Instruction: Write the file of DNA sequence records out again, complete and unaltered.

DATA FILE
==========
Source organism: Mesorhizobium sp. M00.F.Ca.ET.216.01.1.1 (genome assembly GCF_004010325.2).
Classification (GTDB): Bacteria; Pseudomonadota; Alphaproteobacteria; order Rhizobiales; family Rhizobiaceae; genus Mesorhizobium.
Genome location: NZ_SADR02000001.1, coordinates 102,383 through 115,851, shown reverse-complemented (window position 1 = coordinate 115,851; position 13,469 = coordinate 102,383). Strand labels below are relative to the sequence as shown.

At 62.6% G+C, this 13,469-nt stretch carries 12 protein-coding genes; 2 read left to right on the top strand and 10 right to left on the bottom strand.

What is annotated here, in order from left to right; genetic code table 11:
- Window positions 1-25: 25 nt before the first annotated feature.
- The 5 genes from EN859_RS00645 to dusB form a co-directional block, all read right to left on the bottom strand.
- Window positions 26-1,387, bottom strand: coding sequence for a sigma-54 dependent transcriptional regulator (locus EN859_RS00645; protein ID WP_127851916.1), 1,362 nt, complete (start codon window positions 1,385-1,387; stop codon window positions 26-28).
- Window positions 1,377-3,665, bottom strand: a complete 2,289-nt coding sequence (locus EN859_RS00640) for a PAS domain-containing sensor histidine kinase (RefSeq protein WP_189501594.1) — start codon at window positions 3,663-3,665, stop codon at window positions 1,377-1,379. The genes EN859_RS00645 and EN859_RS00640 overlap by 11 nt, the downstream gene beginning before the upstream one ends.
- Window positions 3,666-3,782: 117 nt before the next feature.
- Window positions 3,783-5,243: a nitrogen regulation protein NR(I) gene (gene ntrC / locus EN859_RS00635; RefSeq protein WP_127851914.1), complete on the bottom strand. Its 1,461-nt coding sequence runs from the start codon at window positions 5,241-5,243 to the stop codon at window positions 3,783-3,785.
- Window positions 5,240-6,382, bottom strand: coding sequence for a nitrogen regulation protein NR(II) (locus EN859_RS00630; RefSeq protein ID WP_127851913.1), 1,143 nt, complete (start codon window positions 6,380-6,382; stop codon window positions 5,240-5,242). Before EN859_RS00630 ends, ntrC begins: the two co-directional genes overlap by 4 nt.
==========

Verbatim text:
Source organism: Mesorhizobium sp. M00.F.Ca.ET.216.01.1.1 (genome assembly GCF_004010325.2).
Classification (GTDB): Bacteria; Pseudomonadota; Alphaproteobacteria; order Rhizobiales; family Rhizobiaceae; genus Mesorhizobium.
Genome location: NZ_SADR02000001.1, coordinates 102,383 through 115,851, shown reverse-complemented (window position 1 = coordinate 115,851; position 13,469 = coordinate 102,383). Strand labels below are relative to the sequence as shown.

At 62.6% G+C, this 13,469-nt stretch carries 12 protein-coding genes; 2 read left to right on the top strand and 10 right to left on the bottom strand.

What is annotated here, in order from left to right; genetic code table 11:
- Window positions 1-25: 25 nt before the first annotated feature.
- The 5 genes from EN859_RS00645 to dusB form a co-directional block, all read right to left on the bottom strand.
- Window positions 26-1,387, bottom strand: coding sequence for a sigma-54 dependent transcriptional regulator (locus EN859_RS00645; protein ID WP_127851916.1), 1,362 nt, complete (start codon window positions 1,385-1,387; stop codon window positions 26-28).
- Window positions 1,377-3,665, bottom strand: a complete 2,289-nt coding sequence (locus EN859_RS00640) for a PAS domain-containing sensor histidine kinase (RefSeq protein WP_189501594.1) — start codon at window positions 3,663-3,665, stop codon at window positions 1,377-1,379. The genes EN859_RS00645 and EN859_RS00640 overlap by 11 nt, the downstream gene beginning before the upstream one ends.
- Window positions 3,666-3,782: 117 nt before the next feature.
- Window positions 3,783-5,243: a nitrogen regulation protein NR(I) gene (gene ntrC / locus EN859_RS00635; RefSeq protein WP_127851914.1), complete on the bottom strand. Its 1,461-nt coding sequence runs from the start codon at window positions 5,241-5,243 to the stop codon at window positions 3,783-3,785.
- Window positions 5,240-6,382, bottom strand: coding sequence for a nitrogen regulation protein NR(II) (locus EN859_RS00630; RefSeq protein ID WP_127851913.1), 1,143 nt, complete (start codon window positions 6,380-6,382; stop codon window positions 5,240-5,242). Before EN859_RS00630 ends, ntrC begins: the two co-directional genes overlap by 4 nt.